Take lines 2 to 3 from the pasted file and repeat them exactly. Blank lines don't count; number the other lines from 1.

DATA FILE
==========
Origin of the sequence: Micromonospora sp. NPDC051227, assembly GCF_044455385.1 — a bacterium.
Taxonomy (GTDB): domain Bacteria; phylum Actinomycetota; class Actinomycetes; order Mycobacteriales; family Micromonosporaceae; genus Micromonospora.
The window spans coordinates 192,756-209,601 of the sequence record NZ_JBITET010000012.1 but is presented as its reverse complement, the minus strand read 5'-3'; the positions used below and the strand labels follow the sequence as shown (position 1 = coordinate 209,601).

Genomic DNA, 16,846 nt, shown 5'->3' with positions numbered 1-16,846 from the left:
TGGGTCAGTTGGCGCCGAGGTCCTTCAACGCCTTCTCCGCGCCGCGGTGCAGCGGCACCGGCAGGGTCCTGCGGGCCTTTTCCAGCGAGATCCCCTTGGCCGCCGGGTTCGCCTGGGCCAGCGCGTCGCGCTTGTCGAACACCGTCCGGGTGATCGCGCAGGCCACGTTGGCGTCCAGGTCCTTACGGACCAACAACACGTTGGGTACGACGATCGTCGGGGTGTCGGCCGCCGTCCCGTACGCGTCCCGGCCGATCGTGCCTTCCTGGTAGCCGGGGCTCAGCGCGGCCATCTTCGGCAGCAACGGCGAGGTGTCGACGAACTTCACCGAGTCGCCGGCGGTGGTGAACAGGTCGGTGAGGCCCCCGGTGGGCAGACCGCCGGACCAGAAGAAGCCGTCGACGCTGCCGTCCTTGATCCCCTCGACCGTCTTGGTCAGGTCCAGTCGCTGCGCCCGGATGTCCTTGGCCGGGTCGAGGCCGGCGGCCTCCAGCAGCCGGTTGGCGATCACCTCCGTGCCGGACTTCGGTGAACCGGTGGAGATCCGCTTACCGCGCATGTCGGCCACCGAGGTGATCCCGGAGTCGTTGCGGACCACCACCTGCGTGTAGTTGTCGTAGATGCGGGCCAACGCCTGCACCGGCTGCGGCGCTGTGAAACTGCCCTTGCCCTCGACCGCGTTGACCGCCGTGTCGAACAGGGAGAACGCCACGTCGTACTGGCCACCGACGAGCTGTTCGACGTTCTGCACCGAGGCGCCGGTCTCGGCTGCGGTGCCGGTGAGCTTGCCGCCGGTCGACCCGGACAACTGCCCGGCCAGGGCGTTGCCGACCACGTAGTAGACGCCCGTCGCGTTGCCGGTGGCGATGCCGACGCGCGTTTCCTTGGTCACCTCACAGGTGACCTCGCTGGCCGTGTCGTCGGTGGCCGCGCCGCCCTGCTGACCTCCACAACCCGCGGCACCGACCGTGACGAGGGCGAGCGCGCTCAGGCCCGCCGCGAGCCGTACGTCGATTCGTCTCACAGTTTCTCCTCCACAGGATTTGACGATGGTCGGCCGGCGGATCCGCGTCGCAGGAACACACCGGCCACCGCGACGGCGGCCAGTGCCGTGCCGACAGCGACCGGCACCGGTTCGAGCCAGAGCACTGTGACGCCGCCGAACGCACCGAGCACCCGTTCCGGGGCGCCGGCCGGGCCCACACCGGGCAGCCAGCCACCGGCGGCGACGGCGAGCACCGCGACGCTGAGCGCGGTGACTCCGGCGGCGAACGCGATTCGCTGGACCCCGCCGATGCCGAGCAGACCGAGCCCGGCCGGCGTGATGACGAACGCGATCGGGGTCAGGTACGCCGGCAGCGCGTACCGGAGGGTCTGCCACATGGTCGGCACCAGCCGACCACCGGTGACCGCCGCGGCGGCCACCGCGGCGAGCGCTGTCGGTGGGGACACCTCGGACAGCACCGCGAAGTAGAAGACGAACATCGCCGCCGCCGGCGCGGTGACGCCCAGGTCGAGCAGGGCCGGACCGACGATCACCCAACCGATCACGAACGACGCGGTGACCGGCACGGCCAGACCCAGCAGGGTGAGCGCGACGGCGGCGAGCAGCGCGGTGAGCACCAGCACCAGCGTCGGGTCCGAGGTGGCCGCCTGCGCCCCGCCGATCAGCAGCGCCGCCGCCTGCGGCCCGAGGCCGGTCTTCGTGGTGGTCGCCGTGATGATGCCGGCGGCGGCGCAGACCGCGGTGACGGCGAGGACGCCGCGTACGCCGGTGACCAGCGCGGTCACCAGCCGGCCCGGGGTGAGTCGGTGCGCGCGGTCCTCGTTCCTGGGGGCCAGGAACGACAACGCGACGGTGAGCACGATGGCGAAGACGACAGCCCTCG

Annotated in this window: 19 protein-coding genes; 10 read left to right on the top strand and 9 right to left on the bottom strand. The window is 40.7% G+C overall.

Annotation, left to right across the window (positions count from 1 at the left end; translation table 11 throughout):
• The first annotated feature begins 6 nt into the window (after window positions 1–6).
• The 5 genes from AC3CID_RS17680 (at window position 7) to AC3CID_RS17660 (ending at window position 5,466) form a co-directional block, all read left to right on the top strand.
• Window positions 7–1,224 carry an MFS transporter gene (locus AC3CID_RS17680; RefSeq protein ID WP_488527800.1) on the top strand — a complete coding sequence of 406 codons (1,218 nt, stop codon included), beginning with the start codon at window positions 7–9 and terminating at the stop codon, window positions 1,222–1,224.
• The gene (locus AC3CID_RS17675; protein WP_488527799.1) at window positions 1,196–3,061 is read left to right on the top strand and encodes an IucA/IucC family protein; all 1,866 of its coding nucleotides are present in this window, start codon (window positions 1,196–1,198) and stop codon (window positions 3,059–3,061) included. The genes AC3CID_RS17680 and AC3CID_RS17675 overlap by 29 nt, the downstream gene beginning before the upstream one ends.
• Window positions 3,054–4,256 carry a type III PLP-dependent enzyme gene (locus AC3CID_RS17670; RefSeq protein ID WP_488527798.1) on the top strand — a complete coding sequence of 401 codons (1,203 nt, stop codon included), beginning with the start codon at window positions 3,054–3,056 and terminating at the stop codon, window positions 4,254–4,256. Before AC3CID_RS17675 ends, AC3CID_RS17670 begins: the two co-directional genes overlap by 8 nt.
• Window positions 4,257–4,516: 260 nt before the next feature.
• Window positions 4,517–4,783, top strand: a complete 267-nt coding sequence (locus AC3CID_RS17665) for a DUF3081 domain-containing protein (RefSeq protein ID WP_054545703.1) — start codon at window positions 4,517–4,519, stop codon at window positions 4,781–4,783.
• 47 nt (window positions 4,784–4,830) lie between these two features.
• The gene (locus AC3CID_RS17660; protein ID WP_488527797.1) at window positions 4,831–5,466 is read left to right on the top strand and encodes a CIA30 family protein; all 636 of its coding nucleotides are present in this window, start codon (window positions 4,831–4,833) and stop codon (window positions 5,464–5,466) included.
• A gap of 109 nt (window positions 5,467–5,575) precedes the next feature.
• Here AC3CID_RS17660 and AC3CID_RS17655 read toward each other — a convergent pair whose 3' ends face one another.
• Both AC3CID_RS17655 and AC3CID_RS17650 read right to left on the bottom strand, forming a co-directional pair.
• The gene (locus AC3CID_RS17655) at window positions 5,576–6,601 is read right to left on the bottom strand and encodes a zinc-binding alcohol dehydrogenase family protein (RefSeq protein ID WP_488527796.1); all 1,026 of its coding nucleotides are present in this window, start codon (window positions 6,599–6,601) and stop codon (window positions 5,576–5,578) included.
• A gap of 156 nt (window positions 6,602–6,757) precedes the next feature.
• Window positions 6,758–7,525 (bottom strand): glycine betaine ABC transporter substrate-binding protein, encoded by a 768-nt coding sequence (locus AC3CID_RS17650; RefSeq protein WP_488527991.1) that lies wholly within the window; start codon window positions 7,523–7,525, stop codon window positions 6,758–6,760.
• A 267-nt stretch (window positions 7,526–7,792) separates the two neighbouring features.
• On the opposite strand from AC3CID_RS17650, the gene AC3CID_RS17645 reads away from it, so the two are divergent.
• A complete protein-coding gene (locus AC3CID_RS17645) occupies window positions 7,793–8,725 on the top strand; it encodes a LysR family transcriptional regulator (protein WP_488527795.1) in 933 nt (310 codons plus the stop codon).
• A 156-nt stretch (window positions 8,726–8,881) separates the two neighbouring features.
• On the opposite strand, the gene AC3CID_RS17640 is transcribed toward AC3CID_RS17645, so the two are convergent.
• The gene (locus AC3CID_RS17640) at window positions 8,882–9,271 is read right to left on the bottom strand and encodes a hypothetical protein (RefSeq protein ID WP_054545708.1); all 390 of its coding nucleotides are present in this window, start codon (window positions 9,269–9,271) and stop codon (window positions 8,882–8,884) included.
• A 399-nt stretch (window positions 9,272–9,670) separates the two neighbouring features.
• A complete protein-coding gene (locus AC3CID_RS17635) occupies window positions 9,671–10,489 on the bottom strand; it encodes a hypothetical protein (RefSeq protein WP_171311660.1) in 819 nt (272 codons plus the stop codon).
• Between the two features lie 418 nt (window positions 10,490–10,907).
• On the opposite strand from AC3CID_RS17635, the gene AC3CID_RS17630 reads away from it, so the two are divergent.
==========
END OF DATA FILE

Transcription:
Taxonomy (GTDB): domain Bacteria; phylum Actinomycetota; class Actinomycetes; order Mycobacteriales; family Micromonosporaceae; genus Micromonospora.
The window spans coordinates 192,756-209,601 of the sequence record NZ_JBITET010000012.1 but is presented as its reverse complement, the minus strand read 5'-3'; the positions used below and the strand labels follow the sequence as shown (position 1 = coordinate 209,601).